It’s been several weeks since NASA launched Atlantis to service the Hubble Space Telescope. Watching the launch, I heard several calls that made me sit up in my seat. You probably didn’t hear them. Watch it with me here:
Listen to the audio …
At 0:49 into the video, about 15 seconds into the launch, CAPCOM says “Bypass across the board Scooter, no action!”
Wow! I was just imagining what the flight controllers must have been seeing. This is what I heard in my mind as he said that, “Yes we see that you have multiple warning lights and alarms going off, but don’t do anything!” Holy crap!
Listen again at 1:20 into the video, “Atlantis, Houston, No action on the MPS H2 Out key.” In other words, “Yes, we see that additional warning, but don’t do anything about it.” Scooter called back, “Houston, we copy, no action.”
(I can’t believe at 3:20 in the video the public affairs guy (“Mission Control Houston”) says “No issues heading to orbit.”)
At 3:40 into the video, Houston calls up with some explanations for the earlier calls, “Atlantis, Houston, H2 out key is a ducer only, and the ASA-1 is a power only.”
“Copy ASA-1 is power only, and the H2 is ducer,” called back Scooter.
Later on in the post-launch press conference, we got to find out what was going on, and this article on nasaspaceflight.com had a lot more detail:
“A post launch review of the data showed that the failure seemed to have occurred two to four seconds prior to liftoff after main engine ignition and the resulting shake and bake. An EPD (Electrical Power Distribution) review of their BMU data of Main Bus A shows that Main A bus saw a 400 hz signal with a peak to peak of 100 amps. EPD is going to look at the Main B data next.
Wow! I had to wonder if that was a typo. 100 amps of current at 400 hz shorting into an avionics bus! No wonder several warnings and alarms went off.
Later the Flight Director had the commander turn off the power to ASA-1, which is one of four Aerosurface Servo Amplifiers on the orbiter. These are critical components that actually power the rudder and elevons during aerodynamic operations (flying in the atmosphere). With three remaining, they could continue the mission, but another failure would call for an immediate de-orbit.
The other interesting call was related to a transducer (“Ducer” in NASA-speak) that monitors the pressure of the hydrogen being fed to the main shuttle engines. That’s the “H2 out key.” If that warning lights, it could mean that one of the three engines is suddenly not getting enough fuel pressure.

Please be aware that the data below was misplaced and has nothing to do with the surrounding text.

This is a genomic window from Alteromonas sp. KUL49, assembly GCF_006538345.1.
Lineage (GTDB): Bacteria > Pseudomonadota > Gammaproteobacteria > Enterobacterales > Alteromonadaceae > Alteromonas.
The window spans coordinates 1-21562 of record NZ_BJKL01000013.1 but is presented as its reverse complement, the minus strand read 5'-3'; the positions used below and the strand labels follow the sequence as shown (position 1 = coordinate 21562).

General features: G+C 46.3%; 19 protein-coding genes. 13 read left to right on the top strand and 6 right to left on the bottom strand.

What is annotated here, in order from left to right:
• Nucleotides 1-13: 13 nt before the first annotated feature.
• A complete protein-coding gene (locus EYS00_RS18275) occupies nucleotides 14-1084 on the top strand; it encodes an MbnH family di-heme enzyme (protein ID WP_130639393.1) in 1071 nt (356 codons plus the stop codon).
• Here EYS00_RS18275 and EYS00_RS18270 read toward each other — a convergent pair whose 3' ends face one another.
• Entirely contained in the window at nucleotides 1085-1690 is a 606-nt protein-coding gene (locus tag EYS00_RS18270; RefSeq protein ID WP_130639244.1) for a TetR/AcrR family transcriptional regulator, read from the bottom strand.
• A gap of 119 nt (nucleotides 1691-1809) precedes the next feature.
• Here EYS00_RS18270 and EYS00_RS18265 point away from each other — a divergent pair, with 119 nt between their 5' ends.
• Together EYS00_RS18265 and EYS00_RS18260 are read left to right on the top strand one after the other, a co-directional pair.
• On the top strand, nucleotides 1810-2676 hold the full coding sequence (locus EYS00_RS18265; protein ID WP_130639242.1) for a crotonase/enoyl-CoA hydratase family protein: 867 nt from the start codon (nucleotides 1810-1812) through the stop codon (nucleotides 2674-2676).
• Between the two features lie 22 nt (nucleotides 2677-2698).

So why did the controllers call “No action!”?
I can almost feel the heart pounding of a “steely-eyed missle man” monitoring all of the systems. One warning by itself is not a drastic call to action. They could see that all of the other systems were functioning correctly, and most importantly, the flight dynamics and performance of the craft as a whole were safe and correct. Doing something could have been a bigger disaster than doing nothing.
The H2 out key warning was a simple call. The controller can see immediately that all three engines are still producing their normal thrust. In the press conference someone pointed out that if there were a real problem, Scooter would have felt it in the seat of his pants, big time. The problem there wasn’t with the H2 pressure, it was with the transducer. “H2 out key is a ducer only.”
But that ASA-1 problem is still a concern, and even today, while Atlantis is in California being mated to a 747 for ferry operations back to Kennedy, technicians are crawling through the orbiter trying to diagnose the problem. They suggest that a power wire shorted to ground, which fed all that current directly into the bus ground. That would make a lot of systems go a bit funny.
Hats off to the guys behind the screens in Houston. I know hardly anyone shared in those few moments of heart-pounding pressure, but a few of us heard what you were dealing with. Because of your heads-up attention, we can today look back and call it a nearly flawless mission.
If nothing else, for me it was an interesting foreshadow to a mission that would be as dramatic in its problems and solutions as any I’ve seen.
[Edit: The video I was linked to was made private by the uploader, so I found another copy and updated the time notes in the post.]